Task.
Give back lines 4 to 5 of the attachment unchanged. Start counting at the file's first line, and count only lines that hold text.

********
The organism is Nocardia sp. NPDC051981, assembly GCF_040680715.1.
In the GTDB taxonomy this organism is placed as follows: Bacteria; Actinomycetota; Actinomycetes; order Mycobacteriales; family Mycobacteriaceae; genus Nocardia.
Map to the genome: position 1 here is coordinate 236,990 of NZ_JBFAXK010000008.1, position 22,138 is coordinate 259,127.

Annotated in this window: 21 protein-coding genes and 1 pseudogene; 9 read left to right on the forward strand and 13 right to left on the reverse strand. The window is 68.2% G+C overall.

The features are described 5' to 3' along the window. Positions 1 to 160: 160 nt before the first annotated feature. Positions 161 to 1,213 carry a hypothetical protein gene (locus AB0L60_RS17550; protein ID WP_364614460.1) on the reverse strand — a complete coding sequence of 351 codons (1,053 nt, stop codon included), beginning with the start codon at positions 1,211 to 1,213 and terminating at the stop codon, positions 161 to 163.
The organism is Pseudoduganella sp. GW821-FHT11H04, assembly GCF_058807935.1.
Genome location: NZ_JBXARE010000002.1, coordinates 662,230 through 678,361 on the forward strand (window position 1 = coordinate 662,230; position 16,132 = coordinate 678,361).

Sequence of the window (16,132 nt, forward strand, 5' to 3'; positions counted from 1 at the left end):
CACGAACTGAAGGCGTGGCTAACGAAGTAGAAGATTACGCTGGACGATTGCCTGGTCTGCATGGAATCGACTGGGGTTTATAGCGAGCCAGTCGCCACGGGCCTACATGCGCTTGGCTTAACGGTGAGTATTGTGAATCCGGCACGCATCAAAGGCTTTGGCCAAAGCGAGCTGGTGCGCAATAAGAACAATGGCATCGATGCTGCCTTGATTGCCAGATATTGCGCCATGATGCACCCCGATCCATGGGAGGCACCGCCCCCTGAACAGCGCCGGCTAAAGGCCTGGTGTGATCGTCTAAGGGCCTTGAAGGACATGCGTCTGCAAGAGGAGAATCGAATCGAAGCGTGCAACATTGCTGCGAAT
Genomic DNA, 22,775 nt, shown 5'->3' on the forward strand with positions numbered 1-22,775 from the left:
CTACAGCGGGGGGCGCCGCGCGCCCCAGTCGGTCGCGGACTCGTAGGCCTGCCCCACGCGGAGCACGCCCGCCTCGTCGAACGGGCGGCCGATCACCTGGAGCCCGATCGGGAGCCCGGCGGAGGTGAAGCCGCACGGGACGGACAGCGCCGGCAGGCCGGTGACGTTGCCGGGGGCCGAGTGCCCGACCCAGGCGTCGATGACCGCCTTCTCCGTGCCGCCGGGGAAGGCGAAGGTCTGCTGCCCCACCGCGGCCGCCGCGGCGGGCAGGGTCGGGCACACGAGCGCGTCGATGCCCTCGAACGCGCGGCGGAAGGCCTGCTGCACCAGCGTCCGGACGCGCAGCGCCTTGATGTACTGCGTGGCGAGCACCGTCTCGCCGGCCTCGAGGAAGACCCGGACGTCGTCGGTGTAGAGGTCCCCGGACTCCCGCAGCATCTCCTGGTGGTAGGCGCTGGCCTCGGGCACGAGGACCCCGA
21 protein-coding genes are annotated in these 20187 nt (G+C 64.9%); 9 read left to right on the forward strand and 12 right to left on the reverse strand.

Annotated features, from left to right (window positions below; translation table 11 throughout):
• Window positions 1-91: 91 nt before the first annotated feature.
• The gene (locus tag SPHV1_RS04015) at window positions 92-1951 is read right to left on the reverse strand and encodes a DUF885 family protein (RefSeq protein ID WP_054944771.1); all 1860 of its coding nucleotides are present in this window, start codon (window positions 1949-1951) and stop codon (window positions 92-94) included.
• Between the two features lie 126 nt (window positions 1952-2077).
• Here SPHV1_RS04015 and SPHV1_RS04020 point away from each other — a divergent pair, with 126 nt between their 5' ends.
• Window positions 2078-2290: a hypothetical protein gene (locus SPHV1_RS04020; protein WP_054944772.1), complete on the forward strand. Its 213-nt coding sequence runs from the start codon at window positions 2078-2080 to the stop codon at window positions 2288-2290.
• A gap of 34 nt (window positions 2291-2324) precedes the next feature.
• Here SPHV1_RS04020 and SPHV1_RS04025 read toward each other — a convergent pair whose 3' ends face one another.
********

Annotated in this window: 21 protein-coding genes and 1 pseudogene; 9 read left to right on the forward strand and 13 right to left on the reverse strand. The window is 68.2% G+C overall.

The features are described 5' to 3' along the window. Positions 1 to 160: 160 nt before the first annotated feature. Positions 161 to 1,213 carry a hypothetical protein gene (locus AB0L60_RS17550; protein ID WP_364614460.1) on the reverse strand — a complete coding sequence of 351 codons (1,053 nt, stop codon included), beginning with the start codon at positions 1,211 to 1,213 and terminating at the stop codon, positions 161 to 163.